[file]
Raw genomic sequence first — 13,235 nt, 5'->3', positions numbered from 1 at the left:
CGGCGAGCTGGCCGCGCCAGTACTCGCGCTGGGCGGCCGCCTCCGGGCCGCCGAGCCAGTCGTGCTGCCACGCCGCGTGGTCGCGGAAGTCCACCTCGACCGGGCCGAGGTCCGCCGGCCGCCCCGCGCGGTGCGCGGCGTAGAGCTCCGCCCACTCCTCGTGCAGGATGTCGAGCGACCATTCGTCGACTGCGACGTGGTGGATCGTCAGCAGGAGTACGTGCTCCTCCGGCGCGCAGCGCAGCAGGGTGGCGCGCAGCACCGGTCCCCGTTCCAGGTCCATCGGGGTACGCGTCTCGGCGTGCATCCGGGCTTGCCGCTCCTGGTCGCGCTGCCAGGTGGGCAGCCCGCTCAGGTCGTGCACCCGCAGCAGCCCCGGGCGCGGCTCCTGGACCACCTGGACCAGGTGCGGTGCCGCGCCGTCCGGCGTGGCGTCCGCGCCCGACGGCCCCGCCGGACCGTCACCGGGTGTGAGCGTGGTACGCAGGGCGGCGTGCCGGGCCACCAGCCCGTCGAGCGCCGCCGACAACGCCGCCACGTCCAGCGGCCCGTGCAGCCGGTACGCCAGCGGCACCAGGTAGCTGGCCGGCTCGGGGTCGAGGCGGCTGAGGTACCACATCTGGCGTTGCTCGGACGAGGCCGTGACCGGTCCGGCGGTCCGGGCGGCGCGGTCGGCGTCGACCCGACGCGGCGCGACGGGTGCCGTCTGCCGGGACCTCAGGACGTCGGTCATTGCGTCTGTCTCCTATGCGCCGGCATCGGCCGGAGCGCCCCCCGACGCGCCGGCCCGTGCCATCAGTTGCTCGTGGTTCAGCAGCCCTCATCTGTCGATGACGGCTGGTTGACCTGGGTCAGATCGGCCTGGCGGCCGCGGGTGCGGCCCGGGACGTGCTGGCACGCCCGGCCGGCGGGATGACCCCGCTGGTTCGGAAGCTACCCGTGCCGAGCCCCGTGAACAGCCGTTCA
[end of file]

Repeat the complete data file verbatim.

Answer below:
Raw genomic sequence first — 13,235 nt, 5'->3', positions numbered from 1 at the left:
CGGCGAGCTGGCCGCGCCAGTACTCGCGCTGGGCGGCCGCCTCCGGGCCGCCGAGCCAGTCGTGCTGCCACGCCGCGTGGTCGCGGAAGTCCACCTCGACCGGGCCGAGGTCCGCCGGCCGCCCCGCGCGGTGCGCGGCGTAGAGCTCCGCCCACTCCTCGTGCAGGATGTCGAGCGACCATTCGTCGACTGCGACGTGGTGGATCGTCAGCAGGAGTACGTGCTCCTCCGGCGCGCAGCGCAGCAGGGTGGCGCGCAGCACCGGTCCCCGTTCCAGGTCCATCGGGGTACGCGTCTCGGCGTGCATCCGGGCTTGCCGCTCCTGGTCGCGCTGCCAGGTGGGCAGCCCGCTCAGGTCGTGCACCCGCAGCAGCCCCGGGCGCGGCTCCTGGACCACCTGGACCAGGTGCGGTGCCGCGCCGTCCGGCGTGGCGTCCGCGCCCGACGGCCCCGCCGGACCGTCACCGGGTGTGAGCGTGGTACGCAGGGCGGCGTGCCGGGCCACCAGCCCGTCGAGCGCCGCCGACAACGCCGCCACGTCCAGCGGCCCGTGCAGCCGGTACGCCAGCGGCACCAGGTAGCTGGCCGGCTCGGGGTCGAGGCGGCTGAGGTACCACATCTGGCGTTGCTCGGACGAGGCCGTGACCGGTCCGGCGGTCCGGGCGGCGCGGTCGGCGTCGACCCGACGCGGCGCGACGGGTGCCGTCTGCCGGGACCTCAGGACGTCGGTCATTGCGTCTGTCTCCTATGCGCCGGCATCGGCCGGAGCGCCCCCCGACGCGCCGGCCCGTGCCATCAGTTGCTCGTGGTTCAGCAGCCCTCATCTGTCGATGACGGCTGGTTGACCTGGGTCAGATCGGCCTGGCGGCCGCGGGTGCGGCCCGGGACGTGCTGGCACGCCCGGCCGGCGGGATGACCCCGCTGGTTCGGAAGCTACCCGTGCCGAGCCCCGTGAACAGCCGTTCA